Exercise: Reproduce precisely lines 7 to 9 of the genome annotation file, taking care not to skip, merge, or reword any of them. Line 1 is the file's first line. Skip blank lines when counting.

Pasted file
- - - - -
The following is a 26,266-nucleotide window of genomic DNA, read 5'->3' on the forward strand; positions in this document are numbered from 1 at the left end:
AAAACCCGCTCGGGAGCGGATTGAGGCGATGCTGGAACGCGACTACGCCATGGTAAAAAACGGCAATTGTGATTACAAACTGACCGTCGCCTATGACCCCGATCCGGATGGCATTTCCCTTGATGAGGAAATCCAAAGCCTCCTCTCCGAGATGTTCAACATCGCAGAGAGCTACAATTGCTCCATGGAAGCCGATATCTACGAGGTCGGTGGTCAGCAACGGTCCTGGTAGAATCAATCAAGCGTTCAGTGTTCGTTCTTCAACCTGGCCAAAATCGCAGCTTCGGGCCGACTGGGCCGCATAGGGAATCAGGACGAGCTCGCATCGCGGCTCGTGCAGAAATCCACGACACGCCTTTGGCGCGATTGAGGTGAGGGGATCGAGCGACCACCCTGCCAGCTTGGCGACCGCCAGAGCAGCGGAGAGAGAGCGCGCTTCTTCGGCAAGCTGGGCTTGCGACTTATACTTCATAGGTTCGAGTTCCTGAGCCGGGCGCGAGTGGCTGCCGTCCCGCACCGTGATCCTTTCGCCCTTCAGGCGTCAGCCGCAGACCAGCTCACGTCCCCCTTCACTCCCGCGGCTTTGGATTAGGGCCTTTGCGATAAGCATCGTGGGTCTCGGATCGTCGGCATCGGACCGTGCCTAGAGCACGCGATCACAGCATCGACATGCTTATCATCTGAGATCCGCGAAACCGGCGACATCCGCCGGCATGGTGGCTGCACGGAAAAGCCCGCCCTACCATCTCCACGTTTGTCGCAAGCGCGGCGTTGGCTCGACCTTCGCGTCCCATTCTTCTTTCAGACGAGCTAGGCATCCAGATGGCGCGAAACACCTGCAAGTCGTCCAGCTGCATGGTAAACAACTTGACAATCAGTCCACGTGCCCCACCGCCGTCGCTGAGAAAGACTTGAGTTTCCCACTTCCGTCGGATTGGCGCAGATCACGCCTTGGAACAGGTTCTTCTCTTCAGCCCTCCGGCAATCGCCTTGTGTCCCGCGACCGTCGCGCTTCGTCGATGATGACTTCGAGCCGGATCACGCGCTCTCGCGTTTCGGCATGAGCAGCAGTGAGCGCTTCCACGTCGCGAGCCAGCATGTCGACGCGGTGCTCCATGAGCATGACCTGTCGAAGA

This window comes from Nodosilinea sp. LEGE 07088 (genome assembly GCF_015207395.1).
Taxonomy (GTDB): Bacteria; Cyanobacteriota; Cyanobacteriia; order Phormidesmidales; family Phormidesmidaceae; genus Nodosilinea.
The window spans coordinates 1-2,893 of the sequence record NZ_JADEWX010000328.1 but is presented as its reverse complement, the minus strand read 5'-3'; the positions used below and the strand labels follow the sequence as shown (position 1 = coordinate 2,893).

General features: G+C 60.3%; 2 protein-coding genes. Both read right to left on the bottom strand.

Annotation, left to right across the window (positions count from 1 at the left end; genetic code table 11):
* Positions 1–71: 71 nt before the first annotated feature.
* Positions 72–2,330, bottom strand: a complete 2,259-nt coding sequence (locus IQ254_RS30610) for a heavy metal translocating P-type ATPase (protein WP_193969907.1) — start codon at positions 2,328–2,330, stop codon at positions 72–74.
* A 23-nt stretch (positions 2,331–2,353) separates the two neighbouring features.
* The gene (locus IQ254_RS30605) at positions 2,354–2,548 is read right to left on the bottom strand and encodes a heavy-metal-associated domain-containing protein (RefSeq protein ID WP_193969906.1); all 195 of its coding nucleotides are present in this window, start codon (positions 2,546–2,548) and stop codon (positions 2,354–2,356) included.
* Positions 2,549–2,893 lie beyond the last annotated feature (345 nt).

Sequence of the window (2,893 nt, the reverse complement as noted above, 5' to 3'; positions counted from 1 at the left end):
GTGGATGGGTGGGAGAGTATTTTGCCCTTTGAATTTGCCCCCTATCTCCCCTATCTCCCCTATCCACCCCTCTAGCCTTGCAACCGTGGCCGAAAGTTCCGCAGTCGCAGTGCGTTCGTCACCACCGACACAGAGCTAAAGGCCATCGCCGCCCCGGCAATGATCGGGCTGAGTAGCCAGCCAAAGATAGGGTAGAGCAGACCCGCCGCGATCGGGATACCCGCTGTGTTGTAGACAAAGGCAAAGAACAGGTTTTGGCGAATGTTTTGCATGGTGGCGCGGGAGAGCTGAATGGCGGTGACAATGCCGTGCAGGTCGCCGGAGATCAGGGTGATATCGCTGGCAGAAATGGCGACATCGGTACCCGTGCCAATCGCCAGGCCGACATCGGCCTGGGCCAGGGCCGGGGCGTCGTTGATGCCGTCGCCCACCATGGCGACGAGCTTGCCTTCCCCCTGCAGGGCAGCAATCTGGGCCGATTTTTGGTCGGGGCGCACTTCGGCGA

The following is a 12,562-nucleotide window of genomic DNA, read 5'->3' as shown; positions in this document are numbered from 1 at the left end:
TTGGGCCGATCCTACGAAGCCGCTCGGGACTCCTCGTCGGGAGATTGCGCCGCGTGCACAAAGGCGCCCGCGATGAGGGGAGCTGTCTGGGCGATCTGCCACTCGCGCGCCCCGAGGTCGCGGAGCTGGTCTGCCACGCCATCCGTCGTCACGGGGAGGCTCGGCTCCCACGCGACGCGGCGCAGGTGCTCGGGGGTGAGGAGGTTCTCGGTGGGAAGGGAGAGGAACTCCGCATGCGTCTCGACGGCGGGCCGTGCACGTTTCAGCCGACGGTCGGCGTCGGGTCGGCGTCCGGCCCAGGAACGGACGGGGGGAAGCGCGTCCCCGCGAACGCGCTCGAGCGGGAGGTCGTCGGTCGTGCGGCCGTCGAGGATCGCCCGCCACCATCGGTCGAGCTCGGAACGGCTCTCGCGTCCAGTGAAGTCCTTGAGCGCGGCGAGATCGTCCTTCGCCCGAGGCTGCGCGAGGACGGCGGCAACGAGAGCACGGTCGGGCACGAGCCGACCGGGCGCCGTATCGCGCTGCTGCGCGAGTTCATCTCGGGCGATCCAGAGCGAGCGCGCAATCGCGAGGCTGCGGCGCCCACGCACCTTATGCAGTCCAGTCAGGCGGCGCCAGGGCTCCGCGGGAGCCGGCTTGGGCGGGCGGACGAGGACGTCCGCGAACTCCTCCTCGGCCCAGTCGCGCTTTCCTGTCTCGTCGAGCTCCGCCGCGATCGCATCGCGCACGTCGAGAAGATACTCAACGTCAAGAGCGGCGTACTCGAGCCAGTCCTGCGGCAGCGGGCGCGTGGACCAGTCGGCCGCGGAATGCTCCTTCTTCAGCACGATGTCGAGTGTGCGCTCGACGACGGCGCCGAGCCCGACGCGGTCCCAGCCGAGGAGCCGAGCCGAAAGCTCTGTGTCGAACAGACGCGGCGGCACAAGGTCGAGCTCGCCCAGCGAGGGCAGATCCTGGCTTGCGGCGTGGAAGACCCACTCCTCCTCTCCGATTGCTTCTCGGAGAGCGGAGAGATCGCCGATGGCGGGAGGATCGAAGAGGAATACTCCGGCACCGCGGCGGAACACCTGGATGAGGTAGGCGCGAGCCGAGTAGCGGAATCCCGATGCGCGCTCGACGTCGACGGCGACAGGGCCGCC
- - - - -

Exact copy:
Annotation, left to right across the window (positions count from 1 at the left end; genetic code table 11):
* Positions 1–71: 71 nt before the first annotated feature.
* Positions 72–2,330, bottom strand: a complete 2,259-nt coding sequence (locus IQ254_RS30610) for a heavy metal translocating P-type ATPase (protein WP_193969907.1) — start codon at positions 2,328–2,330, stop codon at positions 72–74.